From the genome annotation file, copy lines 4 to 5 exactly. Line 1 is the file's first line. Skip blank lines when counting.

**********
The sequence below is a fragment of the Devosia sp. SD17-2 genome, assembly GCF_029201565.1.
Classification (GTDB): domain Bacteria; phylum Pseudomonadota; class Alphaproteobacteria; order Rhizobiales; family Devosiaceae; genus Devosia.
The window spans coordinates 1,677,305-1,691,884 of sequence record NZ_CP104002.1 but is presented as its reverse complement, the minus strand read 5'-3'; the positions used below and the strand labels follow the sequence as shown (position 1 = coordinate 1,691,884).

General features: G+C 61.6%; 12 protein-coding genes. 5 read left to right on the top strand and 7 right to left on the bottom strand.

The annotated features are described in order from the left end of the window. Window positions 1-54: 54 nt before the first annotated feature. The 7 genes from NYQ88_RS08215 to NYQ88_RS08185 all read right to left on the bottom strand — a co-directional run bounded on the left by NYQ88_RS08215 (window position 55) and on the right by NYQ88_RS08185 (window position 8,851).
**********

General features: G+C 61.6%; 12 protein-coding genes. 5 read left to right on the top strand and 7 right to left on the bottom strand.

The annotated features are described in order from the left end of the window. Window positions 1-54: 54 nt before the first annotated feature. The 7 genes from NYQ88_RS08215 to NYQ88_RS08185 all read right to left on the bottom strand — a co-directional run bounded on the left by NYQ88_RS08215 (window position 55) and on the right by NYQ88_RS08185 (window position 8,851).